7. Dambisya YM. A review of non-financial incentives for health worker retention in east and southern Africa. In: EQUINET Discussion Paper Number 44 with ESCA-HC. Loewenson R (Editor). Harare, Zimbabwe: EQUINET, 2007.
  8. One Million Community Health Workers Campaign. One Million Community Health Workers Campaign. 2015.
  9. World Health Organization, Policy Brief. Community health workers: What do we know about them? Geneva, Switzerland: World Health Organization, 2007
  10. McCord GC, Liu A, Singh P. Deployment of community health workers across rural sub-Saharan Africa: financial considerations and operational assumptions. Bull World Health Organ. 2012; 91(4):244-53B.
  11. Kasteng F, Settumba S, Källander K, Vassall, A, inSCALE Study Group. Valuing the work of unpaid community health workers and exploring the incentives to volunteering in rural Africa. Health Policy Plan. 2016: 31(2): 205-16.

Three Ways in Which a Treatment Effect may be Masked in Policy / Service Delivery Studies

Contamination may mask the effectiveness of an intervention in an otherwise perfectly conducted trial. But what is contamination? The CLAHRC WM Director proposes that we do away with this moniker and instead use the term ‘masking’ to describe circumstances where improvement in the control groups vitiates a positive result. He further proposes that ‘masking’ be categorised into three classes:

  1. Mimetic masking, where the control group becomes aware of the study intervention and implements it.
  2. Neighbourhood masking, where the control group benefits from any benefit in the intervention group through the ‘neighbourhood effect’. Herd immunity is an obvious example. Another recent example relates to the effects of deworming, which reduces the load of eggs that may infect others.[1] In both cases the controls, rather than being ‘contaminated’ are ‘de-contaminated’!
  3. Temporal masking, where the intervention, or another effective intervention, comes into vogue quite independently of the study and hence where headroom for further gains in the intervention group are diminished. This has also been referred to as a ‘rising tide phenomenon’.[2]

Trials may be conceptualised as having pragmatic or aetiological motivations.[3] Categories 1 and 2 undermine both the pragmatic and aetiological motivations for a trial. Category 3 undermines only aetiological. Category 2, and to a variable extent 1, may be avoided by cluster studies, but this does not mitigate Category 3 masking.

052 DC - Three Ways Fig1-1

— Richard Lilford, CLAHRC WM Director


  1. Miguel E, & Kremer M. Worms: Identifying Impacts on Education and Health in the Presence of Treatment Externalities. Econometrica. 2004; 72(1): 159-217.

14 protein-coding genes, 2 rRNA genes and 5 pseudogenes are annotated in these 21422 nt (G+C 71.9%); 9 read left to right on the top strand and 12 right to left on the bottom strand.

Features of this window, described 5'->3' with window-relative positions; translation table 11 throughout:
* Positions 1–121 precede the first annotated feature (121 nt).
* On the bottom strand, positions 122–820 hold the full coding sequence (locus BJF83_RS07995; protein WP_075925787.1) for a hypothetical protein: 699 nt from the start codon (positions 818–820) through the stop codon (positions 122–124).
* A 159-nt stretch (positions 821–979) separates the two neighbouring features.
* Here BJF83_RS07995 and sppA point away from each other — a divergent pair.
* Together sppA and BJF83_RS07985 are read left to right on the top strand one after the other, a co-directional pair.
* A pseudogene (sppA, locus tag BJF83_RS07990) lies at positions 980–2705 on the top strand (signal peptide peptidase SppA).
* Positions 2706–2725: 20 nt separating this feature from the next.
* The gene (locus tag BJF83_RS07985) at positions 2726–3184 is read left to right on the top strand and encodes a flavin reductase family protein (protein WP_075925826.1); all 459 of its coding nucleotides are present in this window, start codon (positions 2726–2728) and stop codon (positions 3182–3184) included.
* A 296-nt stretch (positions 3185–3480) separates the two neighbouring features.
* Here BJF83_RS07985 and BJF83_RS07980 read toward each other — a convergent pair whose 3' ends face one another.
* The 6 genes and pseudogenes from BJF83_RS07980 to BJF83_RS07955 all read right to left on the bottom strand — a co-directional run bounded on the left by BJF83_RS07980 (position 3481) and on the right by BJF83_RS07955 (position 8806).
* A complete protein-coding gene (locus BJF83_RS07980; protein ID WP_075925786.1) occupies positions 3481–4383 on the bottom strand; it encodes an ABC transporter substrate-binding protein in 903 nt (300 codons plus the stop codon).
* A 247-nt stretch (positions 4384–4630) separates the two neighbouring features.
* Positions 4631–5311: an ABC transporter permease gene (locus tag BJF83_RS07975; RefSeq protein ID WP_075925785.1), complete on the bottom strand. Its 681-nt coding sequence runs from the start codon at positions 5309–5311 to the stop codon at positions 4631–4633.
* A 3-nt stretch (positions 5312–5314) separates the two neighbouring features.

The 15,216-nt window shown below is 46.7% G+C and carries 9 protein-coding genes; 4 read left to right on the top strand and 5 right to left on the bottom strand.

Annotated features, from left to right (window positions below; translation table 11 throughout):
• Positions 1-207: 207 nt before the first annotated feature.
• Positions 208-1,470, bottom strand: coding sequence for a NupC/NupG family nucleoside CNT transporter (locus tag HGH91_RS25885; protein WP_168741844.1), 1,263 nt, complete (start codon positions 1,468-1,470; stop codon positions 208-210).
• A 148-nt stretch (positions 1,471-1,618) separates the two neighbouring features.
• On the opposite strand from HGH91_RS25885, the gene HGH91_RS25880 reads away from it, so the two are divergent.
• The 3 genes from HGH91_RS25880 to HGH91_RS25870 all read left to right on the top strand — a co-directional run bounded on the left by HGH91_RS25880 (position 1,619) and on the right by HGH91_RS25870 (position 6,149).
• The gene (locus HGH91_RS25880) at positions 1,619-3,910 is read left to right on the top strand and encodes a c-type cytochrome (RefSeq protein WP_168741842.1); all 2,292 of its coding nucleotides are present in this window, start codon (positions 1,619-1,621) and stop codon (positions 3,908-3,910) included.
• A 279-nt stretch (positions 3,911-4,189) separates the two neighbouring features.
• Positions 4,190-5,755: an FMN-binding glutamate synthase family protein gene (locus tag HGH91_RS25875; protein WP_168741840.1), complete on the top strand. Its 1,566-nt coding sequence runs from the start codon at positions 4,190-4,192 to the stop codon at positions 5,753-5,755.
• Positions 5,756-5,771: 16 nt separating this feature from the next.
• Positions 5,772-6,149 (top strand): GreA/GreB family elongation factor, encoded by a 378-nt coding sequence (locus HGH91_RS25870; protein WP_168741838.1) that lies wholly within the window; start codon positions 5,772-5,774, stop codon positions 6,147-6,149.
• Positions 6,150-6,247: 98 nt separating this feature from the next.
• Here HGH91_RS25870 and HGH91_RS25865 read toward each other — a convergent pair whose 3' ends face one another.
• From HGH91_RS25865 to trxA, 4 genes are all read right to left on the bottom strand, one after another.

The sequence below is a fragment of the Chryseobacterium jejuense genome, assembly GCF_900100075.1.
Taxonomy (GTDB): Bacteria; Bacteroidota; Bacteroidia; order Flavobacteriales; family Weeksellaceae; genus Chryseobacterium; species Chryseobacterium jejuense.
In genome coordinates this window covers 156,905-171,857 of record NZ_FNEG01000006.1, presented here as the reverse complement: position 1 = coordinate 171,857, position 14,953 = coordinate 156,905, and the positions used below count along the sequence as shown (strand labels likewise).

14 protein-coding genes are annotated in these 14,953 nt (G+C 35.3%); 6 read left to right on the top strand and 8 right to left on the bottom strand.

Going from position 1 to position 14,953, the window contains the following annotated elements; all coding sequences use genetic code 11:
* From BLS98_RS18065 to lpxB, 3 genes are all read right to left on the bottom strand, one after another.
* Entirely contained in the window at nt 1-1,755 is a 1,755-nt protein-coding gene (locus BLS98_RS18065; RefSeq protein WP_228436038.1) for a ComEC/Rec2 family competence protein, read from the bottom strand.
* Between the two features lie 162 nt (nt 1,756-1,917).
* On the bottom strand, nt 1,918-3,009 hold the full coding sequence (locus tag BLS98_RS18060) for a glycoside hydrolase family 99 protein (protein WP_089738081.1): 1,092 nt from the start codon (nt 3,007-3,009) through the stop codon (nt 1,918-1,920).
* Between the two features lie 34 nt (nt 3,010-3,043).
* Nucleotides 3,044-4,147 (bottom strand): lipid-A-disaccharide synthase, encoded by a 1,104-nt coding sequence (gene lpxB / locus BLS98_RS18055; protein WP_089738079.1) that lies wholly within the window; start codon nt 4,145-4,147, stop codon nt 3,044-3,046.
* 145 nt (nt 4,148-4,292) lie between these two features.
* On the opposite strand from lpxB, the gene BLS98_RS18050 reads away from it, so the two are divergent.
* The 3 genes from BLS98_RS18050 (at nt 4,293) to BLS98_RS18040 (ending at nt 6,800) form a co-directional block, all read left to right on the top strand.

2. Chen YF, Hemming K, Stevens AJ, Lilford RJ. Secular trends and evaluation of complex interventions: the rising tide phenomenon. BMJ Qual Saf. 2015. [ePub].
  3. Schwartz D, & Lellouch J. Explanatory and pragmatic attitudes in therapeutical trials. J Chronic Dis. 1967; 20: 637–48.

Are People Who Are Deeply Religious More Altruistic Than Secular Controls?

CLAHRC WM takes a large interest in the clinician-patient relationship – the Director has a special interest in the doctor-patient relationship. Moreover, CLAHRC WM has developed a research protocol (led by Prof Julian Bion) to evaluate methods to augment compassion in acute medical care. But the doctors and clinicians are under broader influences than their immediate work environment and their post-professional education. Despite a similar education and environment some give much more of themselves than others. There are broader personal and cultural influences at work. So one may suppose that doctors who are very religious might give more than their secular peers. Well, any research on that lies in the future. But as far as human beings as a whole are concerned, the Economist provides a synopsis [1] of a fascinating study.[2] They studied altruistic responses using a variant of the well-studied Dictator Game, which is a validated test of altruism. The investigators interviewed 1,170 children, one per family, across six countries. About half of the families turned out to be religious, and half of these were ‘highly observant’. So were the children of pious families more altruistic than their peers? Were they equally altruistic? Could it be that they were less altruistic? Well it turned out that children of non-religious families were more altruistic than their peers. What’s going on here? Is there a flaw in the study? If not, how can the results be explained? The CLAHRC WM Director is surprised by this result and has no answer to these questions.

— Richard Lilford, CLAHRC WM Director


  1. The Economist. Matthew 22:39. The Economist. 07 Nov 2015.
  2. Decety J, Cowell JM, Lee K, et al. The Negative Association between Religiousness and Children’s Altruism across the World. Curr Biol. 2015; 25(22): 2951-5.

Step Wedge Cluster Design for Service Delivery Interventions Comes to New England Journal of Medicine

Dreischulte and colleagues randomised 34 practices in clusters using a step-wedge design, to evaluate a complex intervention to reduce prescription errors in primary care.[1] The intervention included an educational component and informatics (as in the famous PINCER trial [2]), but also included a financial incentive. There was a marked drop in the types of high-risk prescribing targeted in the intervention. In addition, admissions decreased in the hypothesised direction. Adjustments were made for intra-class correlations at various time points, but what about temporal trends? Is this the first step wedge cluster study in the world’s top medical journal?

— Richard Lilford, CLAHRC WM Director


  1. Dreischulte T, Donnan P, Grant A, et al. Safer Prescribing – A Trial of Education, Informatics, and Financial Incentives. New Engl J Med. 2016; 374(11): 1053-64.
  2. Hemming K, Chilton PJ, Lilford RJ, Avery A, Sheikh A. Bayesian cohort and cross-sectional analyses of the PINCER trial: a pharmacist-led intervention to reduce medication errors in primary care. PLoS One. 2012; 7(6): e38306.